What can I tell you about Silas? He is little Mr. Sunshine, sweetness perrsonified. Sure, he's learned the word "no," and he's not afraid to use it, particularly when he's getting his diaper changed or being strapped into his carseat. But he also blows kisses, hugs people around their legs (includung an elderly woman at Sears -- it totally made her day), and brightly says "O-KHAY!" in response to every question.

His feet are (not so) little loaves of bread. His hair actually forms boing-boing curls in the back when it's humid outside. His eyes are bluer than blue. His thighs are chunky and oh-so-squishable. He's ticklish, particularly under his chin, and I love to hear him giggle. He reminds me of an Eloise Wilkins illustration.

He splashes in the bath with such enthusiasm that the entire floor gets soaked (and cries like his heart is breaking when it's time to get out). He's starting to bring us books to read (though his attention span isn't super long), and he laughed really hard the first time I read him Sandra Boynton's "Blue Hat, Green Hat" ("Blue hat, green hat, red hat, oops!"). When you ask him, "How big is Silas?" his arms automatically fly straight up over his head.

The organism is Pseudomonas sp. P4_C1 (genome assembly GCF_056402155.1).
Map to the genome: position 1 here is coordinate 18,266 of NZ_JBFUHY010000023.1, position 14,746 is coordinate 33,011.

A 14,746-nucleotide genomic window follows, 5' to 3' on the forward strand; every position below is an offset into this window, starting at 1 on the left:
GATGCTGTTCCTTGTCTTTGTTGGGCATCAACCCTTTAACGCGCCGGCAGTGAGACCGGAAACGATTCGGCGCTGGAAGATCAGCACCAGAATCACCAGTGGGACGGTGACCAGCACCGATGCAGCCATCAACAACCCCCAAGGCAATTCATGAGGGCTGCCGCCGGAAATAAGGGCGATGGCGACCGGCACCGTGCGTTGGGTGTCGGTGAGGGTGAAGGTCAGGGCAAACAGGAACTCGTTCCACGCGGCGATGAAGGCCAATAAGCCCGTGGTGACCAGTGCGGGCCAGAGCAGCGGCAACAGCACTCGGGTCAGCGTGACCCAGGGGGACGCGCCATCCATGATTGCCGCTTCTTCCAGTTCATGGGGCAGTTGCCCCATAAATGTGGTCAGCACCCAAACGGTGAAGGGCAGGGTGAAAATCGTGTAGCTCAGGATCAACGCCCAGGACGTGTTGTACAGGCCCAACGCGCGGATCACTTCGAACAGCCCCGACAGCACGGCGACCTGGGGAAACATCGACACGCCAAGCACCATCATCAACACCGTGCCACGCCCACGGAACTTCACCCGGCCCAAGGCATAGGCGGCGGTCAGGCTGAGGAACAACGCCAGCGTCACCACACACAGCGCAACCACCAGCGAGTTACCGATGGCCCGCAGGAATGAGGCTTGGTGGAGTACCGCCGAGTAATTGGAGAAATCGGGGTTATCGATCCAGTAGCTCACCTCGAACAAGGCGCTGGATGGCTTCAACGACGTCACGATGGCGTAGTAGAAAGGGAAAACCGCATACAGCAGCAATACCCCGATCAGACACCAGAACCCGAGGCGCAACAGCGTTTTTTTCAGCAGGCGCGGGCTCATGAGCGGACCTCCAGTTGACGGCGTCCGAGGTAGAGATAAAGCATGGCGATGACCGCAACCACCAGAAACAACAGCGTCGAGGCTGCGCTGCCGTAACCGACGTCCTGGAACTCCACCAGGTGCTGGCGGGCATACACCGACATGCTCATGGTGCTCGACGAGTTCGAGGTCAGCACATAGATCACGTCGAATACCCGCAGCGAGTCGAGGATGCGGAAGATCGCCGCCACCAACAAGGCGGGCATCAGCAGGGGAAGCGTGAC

He is thrilled to play outside with the big kids, and so far his favorite things to do are throw and chase balls, and sit in the playhouse with Henry and the neighbor girls. He likes to hand people things -- while we're waiting for Henry to come out of school at the end of the day, he keeps himself busy picking up pebbles and giving them to all the moms.

He's getting braver with Venus, patting her occasionally but often touching her with a toy instead. But he's completely uninterested in dogs that pass by outside. (I may turn out to be the only one in the family who likes animals.)

He never really picked up any sign language, but he makes his needs known anyway. He's added a few words to his speech -- down, shoe, Daddy (dy-ee) and oh, man! He often mimics words or sounds with perfect inflection. And every time a phone rings (or he hears a noise that could be a phone ringing) he says, "Ha-woe!" So.damn.adorable.

Man, I love this age.

Friday, May 11, 2012

The Journey to School, Part II

After my husband and I made the decision to send Henry to school, we needed to fill out a packet of paperwork. One of the sheets contained a list of questions and another asked us to write a paragraph about Henry. This is what we wrote:

What are your child's strengths? Creativity. Ability to grasp abstract concepts. Advanced vocabulary. Insatiable appetite for learning new things.

At this age, children are still learning to play cooperatively. Please tell about your child and how he/she plays. He prefers interacting with older children. He prefers creative and pretend play over structured games and sports.

What does your child like to do best at home? Art. Building. Pretending. Being read to.

How easily does your child separate from you? Individual parent separation is easy. He has had very little experience with separation from both parents. He says he does not want to go to school because he does not want to be without Mommy.